Thunder 117, Sixers 115: Sixers Lose Heartbreaker on National TV

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The Sixers put on a show on national television, but it was too little too late.

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Jimmy Butler struggled offensively and the Sixers couldn't keep up with the size and athleticism of the Thunder in a 117-115 loss Saturday at the Wells Fargo Center.

Paul George's four-point play with 5.1 seconds left sealed the win for Oklahoma City. Butler did hit a couple of big shots in the guts of the game but missed a three on the final possession.

The loss ends the Sixers' modest three-game winning streak and drops them to 19-5 at home and 30-17 overall.

Here are observations from the loss:

• The overall size and athleticism of the Thunder was a problem for the Sixers. Players like Jerami Grant and Nerlens Noel - remember them? - are really difficult to combat when you don't have the athletes to match.

It seemed like Butler was bothered by it. He was settling for jump shots on his way to a 1 for 8 first half. Even as he got more aggressive going to the rim in the second, the shots just weren't falling. He hit a huge three to get the Sixers within one with about a minute left and coverted an and-one to reduce the Thunder's lead to one with around 30 seconds left. He went 5 of 18 overall for 18 points.

• It was clear early on that Thunder head coach Billy Donovan wanted to match up Ben Simmons with Russell Westbrook and Joel Embiid with Steven Adams. 

It was also pretty clear that Oklahoma City was targeting Embiid and his balky back. Adams, who averaged 15.4 points coming in, had 12 in the first half.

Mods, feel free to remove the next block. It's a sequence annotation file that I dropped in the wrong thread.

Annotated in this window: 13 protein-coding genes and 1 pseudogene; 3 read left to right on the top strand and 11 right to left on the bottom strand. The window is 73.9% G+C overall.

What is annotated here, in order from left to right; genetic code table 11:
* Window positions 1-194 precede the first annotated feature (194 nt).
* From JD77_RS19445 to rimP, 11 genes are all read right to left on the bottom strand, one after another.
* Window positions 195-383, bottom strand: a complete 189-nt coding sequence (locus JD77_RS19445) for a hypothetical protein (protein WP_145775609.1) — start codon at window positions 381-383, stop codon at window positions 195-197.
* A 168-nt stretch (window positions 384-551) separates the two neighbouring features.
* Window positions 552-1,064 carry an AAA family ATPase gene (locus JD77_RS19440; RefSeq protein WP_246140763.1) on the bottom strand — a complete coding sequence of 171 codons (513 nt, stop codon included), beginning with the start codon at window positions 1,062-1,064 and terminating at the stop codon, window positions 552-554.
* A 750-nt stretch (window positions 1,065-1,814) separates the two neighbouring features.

Embiid got off to a slow start and didn't look right in the first quarter. As the game went on and his back loosened up, he began to look more like himself. In the second half, he looked flat out dominant. He finished with 31 points, eight rebounds and six assists (see story).

It was intriguing to watch the Simmons vs. Westbrook matchup. Simmons did a tremendous job on him defensively, holding the perennial All-Star to 21 points on 8 of 21. The Sixers took advantage of the size mismatch, posting Simmons. Against a very good team, this might've been Simmons' best game of the season. He had 20 points, 15 rebounds and nine assists. The free throws continue to be an issue, as Simmons went 3 for 6 down the stretch and 4 of 8 overall.

• One of the guys that killed the Sixers was reserve guard Dennis Schroder. His elite quickness gave the Sixers' guard trio of JJ Redick, T.J. McConnell and Landry Shamet fits. All three sagged off Schroder to combat that quickness, but that allowed Schroder to get his mid-range game going. Schroder had shot just 35 percent from the field over his last nine, but always seems to perform well against the Sixers. He recorded 21 points.

• Shamet may have his shortcomings defensively, but he gave the Sixers a huge offensive boost in the first half, nailing three straight threes. Give the kid credit, it wasn't the easiest atmosphere to perform in, but he showed no hesitation in knocking those shots down. The first half score might have looked a lot different if not for those. 

With that said, this team feels like it's still - at least - one solid veteran bench player away from hanging with the NBA's elite.

• Markelle Fultz was back in the building and a team source confirmed to NBC Sports Philadelphia that he'll be continuing his medical treatment for thoracic outlet syndrome with the team's medical staff.

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